62 Moments of sections

A beam of uniform section, loaded in simple tension by a force, F, carries a stress a = F/A where A is the area of the section (see Figure 6.1). Its response is calculated from the appropriate constitutive equation. Here the important characteristic of the section is its area, A. For other modes of loading, higher moments of the area are involved. Those for various common sections are given below and are defined as follows.

The second moment of area I measures the resistance of the section to bending about a horizontal axis (shown as a broken line). It is

J section where y is measured vertically and b(y) is the width of the section at y. The moment K measures the resistance of the section to twisting. It is equal to the polar moment of area J for circular sections, where

J = 2nr3 dr section where r is measured radially from the centre of the circular section. For non-circular sections K is less than J. The section modulus Z = I/ym (where ym is the normal distance from the neutral axis of bending to the outer surface of the beam) determines the surface stress a generated by a given bending moment, M:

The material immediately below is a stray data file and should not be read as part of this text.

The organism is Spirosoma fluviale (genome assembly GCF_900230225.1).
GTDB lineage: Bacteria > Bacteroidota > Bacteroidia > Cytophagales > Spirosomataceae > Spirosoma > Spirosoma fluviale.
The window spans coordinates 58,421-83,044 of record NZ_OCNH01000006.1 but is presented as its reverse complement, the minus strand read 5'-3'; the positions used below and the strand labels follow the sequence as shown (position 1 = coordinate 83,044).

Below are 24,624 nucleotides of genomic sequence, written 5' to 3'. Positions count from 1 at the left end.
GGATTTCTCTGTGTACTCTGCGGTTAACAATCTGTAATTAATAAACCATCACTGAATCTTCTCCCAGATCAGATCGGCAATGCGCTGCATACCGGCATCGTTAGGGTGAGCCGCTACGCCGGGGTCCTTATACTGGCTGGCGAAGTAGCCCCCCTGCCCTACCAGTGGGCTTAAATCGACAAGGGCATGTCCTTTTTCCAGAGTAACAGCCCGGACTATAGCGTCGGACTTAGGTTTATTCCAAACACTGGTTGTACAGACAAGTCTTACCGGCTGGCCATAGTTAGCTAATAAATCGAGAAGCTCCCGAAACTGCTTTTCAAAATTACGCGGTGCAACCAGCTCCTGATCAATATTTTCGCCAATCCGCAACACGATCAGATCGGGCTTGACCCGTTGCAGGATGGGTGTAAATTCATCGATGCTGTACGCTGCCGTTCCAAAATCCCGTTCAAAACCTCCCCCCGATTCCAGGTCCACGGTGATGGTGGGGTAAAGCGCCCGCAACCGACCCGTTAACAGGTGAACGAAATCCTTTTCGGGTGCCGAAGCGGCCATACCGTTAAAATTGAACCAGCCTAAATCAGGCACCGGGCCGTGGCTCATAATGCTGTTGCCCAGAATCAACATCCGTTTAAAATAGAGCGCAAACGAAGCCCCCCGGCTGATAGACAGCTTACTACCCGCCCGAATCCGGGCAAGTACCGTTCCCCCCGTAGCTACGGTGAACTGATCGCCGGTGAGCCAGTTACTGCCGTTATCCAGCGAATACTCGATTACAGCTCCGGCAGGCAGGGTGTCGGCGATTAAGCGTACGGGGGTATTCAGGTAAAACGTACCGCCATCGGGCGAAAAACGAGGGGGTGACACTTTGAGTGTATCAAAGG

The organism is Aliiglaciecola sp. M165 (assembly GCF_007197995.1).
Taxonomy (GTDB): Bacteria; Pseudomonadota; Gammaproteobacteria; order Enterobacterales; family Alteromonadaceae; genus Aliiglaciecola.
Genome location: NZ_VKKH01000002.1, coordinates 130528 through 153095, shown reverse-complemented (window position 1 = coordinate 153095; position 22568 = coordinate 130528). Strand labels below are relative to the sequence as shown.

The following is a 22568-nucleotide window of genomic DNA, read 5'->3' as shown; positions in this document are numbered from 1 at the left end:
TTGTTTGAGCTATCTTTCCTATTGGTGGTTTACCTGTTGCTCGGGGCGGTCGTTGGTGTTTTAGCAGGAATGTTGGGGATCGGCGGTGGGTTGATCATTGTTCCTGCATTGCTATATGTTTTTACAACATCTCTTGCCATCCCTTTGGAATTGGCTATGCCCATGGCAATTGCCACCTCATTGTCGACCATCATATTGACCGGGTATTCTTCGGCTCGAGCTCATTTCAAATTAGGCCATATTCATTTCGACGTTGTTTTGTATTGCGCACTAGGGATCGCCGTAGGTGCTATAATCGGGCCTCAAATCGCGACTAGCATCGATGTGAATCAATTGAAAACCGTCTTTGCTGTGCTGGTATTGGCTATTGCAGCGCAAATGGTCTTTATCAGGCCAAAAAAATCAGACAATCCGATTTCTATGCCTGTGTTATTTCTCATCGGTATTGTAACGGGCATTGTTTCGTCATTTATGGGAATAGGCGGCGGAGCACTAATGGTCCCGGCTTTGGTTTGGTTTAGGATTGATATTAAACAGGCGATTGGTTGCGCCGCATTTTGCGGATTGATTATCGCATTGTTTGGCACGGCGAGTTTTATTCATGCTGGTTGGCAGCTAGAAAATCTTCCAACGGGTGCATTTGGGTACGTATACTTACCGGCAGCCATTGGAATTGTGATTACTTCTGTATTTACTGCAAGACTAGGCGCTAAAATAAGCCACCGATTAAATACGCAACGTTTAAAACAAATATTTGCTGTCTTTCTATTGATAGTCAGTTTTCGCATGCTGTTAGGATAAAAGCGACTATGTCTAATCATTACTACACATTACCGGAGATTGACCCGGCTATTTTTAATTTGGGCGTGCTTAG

Finally, the moment H, defined by

H = ( yb(y) dy section measures the resistance of the beam to fully plastic bending. The fully plastic moment for a beam in bending is

Thin or slender shapes may buckle locally before they yield or fracture. It is this which sets a practical limit to the thinness of tube walls and webs (see Section 6.5).

Va a2

nd2 4

bh3 12

32 V3

n d4 64

n d4 32

bh2 6

b il3 u3n

a3 32

n d3 32

bh2 4

id3 6

Figure 6.1 Moments of sections



4 n ta2b2

nab2t (1 + 3 ""2— (a + b i2h:(bo ho - bi h3)


Figure 6.1 (continued)

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